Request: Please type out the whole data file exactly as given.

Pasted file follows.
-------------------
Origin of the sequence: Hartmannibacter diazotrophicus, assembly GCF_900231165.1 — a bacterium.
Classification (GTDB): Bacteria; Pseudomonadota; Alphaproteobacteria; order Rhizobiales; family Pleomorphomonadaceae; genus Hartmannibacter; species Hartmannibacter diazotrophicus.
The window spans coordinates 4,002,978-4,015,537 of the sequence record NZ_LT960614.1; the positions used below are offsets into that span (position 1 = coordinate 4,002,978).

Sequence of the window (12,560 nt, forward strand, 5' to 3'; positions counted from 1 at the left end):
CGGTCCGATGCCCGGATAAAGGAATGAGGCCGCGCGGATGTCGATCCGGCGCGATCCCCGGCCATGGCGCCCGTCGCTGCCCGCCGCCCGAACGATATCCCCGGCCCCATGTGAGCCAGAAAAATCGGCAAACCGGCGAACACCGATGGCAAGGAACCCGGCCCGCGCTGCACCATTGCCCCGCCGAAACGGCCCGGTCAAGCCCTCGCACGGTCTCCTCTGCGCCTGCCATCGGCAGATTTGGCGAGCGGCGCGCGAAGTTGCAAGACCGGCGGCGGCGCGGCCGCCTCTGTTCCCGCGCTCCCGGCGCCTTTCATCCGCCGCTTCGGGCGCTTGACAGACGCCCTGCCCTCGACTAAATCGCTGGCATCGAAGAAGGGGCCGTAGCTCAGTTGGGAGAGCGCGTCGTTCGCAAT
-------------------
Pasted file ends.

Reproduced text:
Origin of the sequence: Hartmannibacter diazotrophicus, assembly GCF_900231165.1 — a bacterium.
Classification (GTDB): Bacteria; Pseudomonadota; Alphaproteobacteria; order Rhizobiales; family Pleomorphomonadaceae; genus Hartmannibacter; species Hartmannibacter diazotrophicus.
The window spans coordinates 4,002,978-4,015,537 of the sequence record NZ_LT960614.1; the positions used below are offsets into that span (position 1 = coordinate 4,002,978).

Sequence of the window (12,560 nt, forward strand, 5' to 3'; positions counted from 1 at the left end):
CGGTCCGATGCCCGGATAAAGGAATGAGGCCGCGCGGATGTCGATCCGGCGCGATCCCCGGCCATGGCGCCCGTCGCTGCCCGCCGCCCGAACGATATCCCCGGCCCCATGTGAGCCAGAAAAATCGGCAAACCGGCGAACACCGATGGCAAGGAACCCGGCCCGCGCTGCACCATTGCCCCGCCGAAACGGCCCGGTCAAGCCCTCGCACGGTCTCCTCTGCGCCTGCCATCGGCAGATTTGGCGAGCGGCGCGCGAAGTTGCAAGACCGGCGGCGGCGCGGCCGCCTCTGTTCCCGCGCTCCCGGCGCCTTTCATCCGCCGCTTCGGGCGCTTGACAGACGCCCTGCCCTCGACTAAATCGCTGGCATCGAAGAAGGGGCCGTAGCTCAGTTGGGAGAGCGCGTCGTTCGCAAT